Pretty much all parts of the plant contain milky sap, also called latex. The sticky substance quickly spills out of any wound, and easily deters anything from eating it. For some people, just touching the sap will result in a bad rash.

 

manchineel hippomane mancinella poisonous plant

[Photo by Hans Hillewaert via Wikimedia Commons]

 

Manchineel (Hippomane mancinella)

 

Manchineel is a common plant that grows on beaches throughout Central and South America. It makes our list because it’s one of the most poisonous plants in the world. Like yellow oleander, the entire plant contains white latex that can easily send you to the hospital if ingested. When the latex hits your skin, it’s possible to break out in blisters, similar to a bad burn.

There have even been reports of people falling victim to this tree just while standing under it in the rain. When rain falls through the canopy of manchineel, it’s possible a small amount of latex finds its way into the water. Contaminated raindrops that fall on a person have the ability to burn the person’s skin!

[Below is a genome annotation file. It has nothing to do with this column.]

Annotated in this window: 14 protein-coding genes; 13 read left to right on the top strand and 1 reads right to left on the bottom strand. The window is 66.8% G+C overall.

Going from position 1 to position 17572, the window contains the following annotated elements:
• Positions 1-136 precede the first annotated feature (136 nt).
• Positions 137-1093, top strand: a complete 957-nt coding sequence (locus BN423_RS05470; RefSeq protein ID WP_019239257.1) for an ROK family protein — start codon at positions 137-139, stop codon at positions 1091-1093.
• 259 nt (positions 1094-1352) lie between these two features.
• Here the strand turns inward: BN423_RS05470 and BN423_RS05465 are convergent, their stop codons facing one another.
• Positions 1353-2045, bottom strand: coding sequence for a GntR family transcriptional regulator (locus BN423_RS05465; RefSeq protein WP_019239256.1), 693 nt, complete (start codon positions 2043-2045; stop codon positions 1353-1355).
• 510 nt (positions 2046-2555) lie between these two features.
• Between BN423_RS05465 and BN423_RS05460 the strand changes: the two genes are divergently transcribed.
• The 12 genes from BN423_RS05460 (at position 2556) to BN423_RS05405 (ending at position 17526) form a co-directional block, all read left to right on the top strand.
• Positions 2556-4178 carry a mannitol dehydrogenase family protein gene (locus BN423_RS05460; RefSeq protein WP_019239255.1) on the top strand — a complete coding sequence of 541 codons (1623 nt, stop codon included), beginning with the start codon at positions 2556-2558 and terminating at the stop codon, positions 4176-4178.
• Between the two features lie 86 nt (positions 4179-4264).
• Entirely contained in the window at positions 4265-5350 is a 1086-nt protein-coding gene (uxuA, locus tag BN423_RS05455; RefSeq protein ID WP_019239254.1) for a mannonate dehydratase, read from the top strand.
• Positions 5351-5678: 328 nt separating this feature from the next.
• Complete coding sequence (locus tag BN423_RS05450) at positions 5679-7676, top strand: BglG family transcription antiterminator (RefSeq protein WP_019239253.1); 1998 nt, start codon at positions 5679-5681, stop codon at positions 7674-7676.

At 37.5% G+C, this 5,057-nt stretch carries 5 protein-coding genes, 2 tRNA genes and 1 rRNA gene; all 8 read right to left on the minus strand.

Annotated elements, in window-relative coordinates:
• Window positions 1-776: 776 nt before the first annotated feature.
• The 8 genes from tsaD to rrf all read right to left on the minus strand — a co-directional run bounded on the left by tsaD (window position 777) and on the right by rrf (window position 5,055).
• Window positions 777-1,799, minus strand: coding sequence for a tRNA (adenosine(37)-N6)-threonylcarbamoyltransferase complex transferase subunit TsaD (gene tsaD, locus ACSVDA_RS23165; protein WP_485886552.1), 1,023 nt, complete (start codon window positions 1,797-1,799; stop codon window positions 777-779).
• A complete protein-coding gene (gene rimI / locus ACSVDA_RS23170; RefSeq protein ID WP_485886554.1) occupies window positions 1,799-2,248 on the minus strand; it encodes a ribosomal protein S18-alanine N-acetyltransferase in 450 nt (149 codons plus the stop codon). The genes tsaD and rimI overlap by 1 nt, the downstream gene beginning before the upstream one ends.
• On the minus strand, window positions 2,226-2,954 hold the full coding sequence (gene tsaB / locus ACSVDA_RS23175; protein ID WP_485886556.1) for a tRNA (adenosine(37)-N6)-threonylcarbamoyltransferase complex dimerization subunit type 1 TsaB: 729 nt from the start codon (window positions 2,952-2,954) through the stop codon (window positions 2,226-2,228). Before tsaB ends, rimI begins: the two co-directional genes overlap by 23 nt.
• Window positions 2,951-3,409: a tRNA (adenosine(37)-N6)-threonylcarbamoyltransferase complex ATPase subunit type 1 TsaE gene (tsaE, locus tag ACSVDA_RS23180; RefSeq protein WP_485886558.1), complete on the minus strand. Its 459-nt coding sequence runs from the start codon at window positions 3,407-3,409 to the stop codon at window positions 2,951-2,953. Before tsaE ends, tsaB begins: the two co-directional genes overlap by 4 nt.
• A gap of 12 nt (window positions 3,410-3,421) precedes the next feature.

One of the most interesting things about this tree is that we still don’t know what many of the toxins are that make it so dangerous. Despite the toxicity of this plant, iguanas are known to eat the leaves and fruit, seemingly unaffected by the plant’s extreme defenses.

 

gympie gympie suicide plant dendrocnide moroides poisonous plant

[Photo by Cgoodwin via Wikimedia commons]

 

 

Gympie Gympie, A.K.A. The Suicide Plant (Dendrocnide moroides)

 

Gympie gympie is native to the tropical rainforests of Northeastern Australia and Indonesia. It’s in the same plant family as stinging nettle, Urticaceae. Gympie gympie is basically the bigger, more dangerous version of stinging nettle, and it defends itself in exactly the same way. Tiny, hollow hairs cover the leaves that, when touched, pierce the skin. The hairs break off the plant and inject a toxin underneath the skin, similar to how hypodermic needles work.

After contact with the plant, the pain that ensues is apparently one of the most excruciating experiences one can endure. Instant stinging and burning are the first two symptoms and can become more intense as time goes on. The pain of a sting can last for hours or even days.